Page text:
britain's east india company and the jagat seth -- 7/7/20

Today's selection -- from The Anarchy by William Dalrymple. In a devastating irony, India's bankers provided much of the funding for the takeover of India by Britain's East India Company:

"As [India] grew increasingly anarchic [with the decline of Mughal power], [Bengali Governor] Murshid Quli Khan found innovative ways to get the annual tribute to Delhi. No longer did he send caravans of bullion guarded by battalions of armed men: the roads were now too disordered for that. Instead he used the credit networks of a family of Marwari Oswal Jain financiers, originally from Nagar in Jodhpur state, to whom in 1722 the Emperor had awarded the title the Jagat Seths, the Bankers of the World, as a hereditary distinction. Controlling the minting, collection and transfer of the revenues of the empire's richest province, from their magnificent Murshidabad palace the Jagat Seths exercised influence and power that were second only to the Governor himself, and they soon came to achieve a reputation akin to that of the Rothschilds in nineteenth-century Europe. The historian Ghulam Hussain Khan believed that 'their wealth was such that there is no mentioning it without seeming to exaggerate and to deal in extravagant fables'. A Bengali poet wrote: 'As the Ganges pours its water into the sea by a hundred mouths, so wealth flowed into the treasury of the Seths.' Company commentators were equally dazzled: the historian Robert Orme, who knew Bengal intimately, described the then Jagat Seth as 'the greatest shroff and banker in the known world' . Captain Fenwick, writing on the 'affairs of Bengal in 1747-48', referred to Mahtab Rai Jagat Seth as a 'favourite of the Nabob and a greater Banker than all in Lombard Street [the banking district of the City of London] joined together'.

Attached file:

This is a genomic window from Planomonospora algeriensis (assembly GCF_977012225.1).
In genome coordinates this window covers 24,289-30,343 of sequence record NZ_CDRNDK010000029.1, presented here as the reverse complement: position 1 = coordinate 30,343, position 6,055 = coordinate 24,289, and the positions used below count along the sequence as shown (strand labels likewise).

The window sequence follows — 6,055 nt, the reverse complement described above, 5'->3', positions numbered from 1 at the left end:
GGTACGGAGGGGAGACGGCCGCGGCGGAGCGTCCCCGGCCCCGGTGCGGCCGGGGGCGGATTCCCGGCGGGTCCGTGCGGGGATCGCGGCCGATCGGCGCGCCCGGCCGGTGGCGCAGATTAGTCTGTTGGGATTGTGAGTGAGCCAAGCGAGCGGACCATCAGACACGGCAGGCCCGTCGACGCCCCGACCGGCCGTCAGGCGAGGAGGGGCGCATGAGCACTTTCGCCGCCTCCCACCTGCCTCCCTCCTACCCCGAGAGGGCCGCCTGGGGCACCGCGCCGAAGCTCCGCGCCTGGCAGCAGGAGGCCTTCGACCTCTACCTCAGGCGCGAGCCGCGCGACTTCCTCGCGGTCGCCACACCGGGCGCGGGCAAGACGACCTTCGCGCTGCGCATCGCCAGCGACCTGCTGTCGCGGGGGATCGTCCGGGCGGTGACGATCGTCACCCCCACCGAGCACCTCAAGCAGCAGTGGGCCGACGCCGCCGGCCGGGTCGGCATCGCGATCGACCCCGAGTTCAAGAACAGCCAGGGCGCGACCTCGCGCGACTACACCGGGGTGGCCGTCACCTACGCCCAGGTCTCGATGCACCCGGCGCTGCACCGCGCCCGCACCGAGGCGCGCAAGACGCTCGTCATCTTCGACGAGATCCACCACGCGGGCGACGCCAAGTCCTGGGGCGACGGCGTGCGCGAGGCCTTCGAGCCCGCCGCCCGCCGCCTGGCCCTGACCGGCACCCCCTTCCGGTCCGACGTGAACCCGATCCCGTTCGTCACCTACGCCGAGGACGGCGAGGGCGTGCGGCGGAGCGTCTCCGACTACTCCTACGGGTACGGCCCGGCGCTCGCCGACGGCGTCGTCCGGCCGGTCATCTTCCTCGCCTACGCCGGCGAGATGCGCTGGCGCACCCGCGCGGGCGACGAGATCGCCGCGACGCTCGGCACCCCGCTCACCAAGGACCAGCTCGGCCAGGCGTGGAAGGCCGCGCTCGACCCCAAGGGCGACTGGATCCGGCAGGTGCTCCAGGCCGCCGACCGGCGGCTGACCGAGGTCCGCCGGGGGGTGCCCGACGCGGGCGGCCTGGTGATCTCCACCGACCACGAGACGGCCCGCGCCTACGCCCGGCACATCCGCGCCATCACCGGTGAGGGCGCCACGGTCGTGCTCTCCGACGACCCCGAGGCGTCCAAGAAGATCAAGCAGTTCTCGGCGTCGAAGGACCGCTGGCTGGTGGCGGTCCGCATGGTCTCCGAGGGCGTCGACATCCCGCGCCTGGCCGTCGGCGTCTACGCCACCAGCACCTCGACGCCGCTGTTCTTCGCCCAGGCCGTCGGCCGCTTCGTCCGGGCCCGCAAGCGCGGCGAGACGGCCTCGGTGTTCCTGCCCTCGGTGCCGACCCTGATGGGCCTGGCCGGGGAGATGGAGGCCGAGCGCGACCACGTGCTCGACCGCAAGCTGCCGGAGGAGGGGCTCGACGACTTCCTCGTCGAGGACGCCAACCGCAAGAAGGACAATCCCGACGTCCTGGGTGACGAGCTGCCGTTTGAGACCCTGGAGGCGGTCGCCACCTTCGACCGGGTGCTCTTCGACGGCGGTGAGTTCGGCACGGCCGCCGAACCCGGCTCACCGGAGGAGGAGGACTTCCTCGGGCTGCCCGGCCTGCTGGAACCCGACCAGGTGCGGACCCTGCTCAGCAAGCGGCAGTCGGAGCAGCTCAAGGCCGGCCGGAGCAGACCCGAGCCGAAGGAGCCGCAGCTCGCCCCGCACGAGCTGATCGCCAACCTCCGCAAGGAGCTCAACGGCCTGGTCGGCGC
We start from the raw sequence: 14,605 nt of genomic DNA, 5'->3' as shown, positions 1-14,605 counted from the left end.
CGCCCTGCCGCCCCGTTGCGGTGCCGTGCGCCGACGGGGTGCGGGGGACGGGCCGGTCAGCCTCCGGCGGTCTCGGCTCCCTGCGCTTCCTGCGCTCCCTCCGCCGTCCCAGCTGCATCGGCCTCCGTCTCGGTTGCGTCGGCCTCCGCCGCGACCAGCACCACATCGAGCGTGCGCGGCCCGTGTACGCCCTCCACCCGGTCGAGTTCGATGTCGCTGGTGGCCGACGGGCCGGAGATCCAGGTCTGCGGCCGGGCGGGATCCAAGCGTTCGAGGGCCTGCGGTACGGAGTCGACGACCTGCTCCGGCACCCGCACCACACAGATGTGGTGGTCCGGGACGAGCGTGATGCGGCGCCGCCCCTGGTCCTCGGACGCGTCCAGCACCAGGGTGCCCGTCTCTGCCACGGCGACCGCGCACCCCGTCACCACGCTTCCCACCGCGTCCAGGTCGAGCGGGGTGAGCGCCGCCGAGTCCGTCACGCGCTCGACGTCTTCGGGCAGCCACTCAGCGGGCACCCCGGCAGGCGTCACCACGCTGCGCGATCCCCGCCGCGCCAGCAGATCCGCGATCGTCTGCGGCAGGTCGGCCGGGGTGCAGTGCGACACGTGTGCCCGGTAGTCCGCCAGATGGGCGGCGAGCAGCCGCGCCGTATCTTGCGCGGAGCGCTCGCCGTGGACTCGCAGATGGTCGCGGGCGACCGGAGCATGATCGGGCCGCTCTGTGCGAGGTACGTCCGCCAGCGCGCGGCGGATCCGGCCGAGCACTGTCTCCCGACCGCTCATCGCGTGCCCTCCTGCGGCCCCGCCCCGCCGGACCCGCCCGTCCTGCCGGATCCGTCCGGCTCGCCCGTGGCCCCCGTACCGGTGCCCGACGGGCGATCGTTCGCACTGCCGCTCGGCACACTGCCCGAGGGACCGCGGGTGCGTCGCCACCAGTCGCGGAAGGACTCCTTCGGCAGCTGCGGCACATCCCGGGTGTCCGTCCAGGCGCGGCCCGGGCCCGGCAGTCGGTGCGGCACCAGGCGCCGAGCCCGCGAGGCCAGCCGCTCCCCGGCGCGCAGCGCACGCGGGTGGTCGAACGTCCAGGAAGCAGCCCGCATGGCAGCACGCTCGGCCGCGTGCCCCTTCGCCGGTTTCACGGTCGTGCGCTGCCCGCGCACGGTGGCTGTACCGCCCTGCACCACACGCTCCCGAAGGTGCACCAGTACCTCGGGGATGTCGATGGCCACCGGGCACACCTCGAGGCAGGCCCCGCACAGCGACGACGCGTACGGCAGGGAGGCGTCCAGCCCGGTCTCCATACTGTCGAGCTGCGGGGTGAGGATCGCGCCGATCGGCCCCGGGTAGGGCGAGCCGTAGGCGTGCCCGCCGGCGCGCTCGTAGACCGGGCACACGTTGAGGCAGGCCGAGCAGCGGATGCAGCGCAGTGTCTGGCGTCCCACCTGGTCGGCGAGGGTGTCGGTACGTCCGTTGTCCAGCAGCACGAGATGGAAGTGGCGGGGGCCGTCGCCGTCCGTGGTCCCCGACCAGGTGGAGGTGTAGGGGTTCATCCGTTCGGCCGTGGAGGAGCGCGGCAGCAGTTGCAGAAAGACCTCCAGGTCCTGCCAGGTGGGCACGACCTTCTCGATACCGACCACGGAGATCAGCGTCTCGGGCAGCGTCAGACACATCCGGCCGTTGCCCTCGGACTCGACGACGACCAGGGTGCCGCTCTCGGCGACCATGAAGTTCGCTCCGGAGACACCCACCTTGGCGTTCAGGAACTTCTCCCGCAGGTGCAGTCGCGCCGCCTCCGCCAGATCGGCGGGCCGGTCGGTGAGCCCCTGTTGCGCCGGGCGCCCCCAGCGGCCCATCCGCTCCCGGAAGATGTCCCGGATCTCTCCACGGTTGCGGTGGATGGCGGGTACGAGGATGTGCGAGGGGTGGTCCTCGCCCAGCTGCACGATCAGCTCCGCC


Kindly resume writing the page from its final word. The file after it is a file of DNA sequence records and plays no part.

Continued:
"From an early period, East India Company officials realised that the Jagat Seths were their natural allies in the disordered Indian political scene, and that their interests in most matters coincided. They also took regular and liberal advantage of the Jagat Seths' credit facilities: between 1718 and 1730, the East India Company borrowed on average Rs400,000 annually from the firm. In time, the alliance, 'based on reciprocity and mutual advantage' of these two financial giants, and the access these Marwari bankers gave the EIC to streams of Indian finance, would radically change the course of Indian history.

"In the absence of firm Mughal control, the East India Company also realised it could now enforce its will in a way that would have been impossible a generation earlier."



William Dalrymple


The Anarchy


Bloomsbury Publishing


Copyright William Dalrymple


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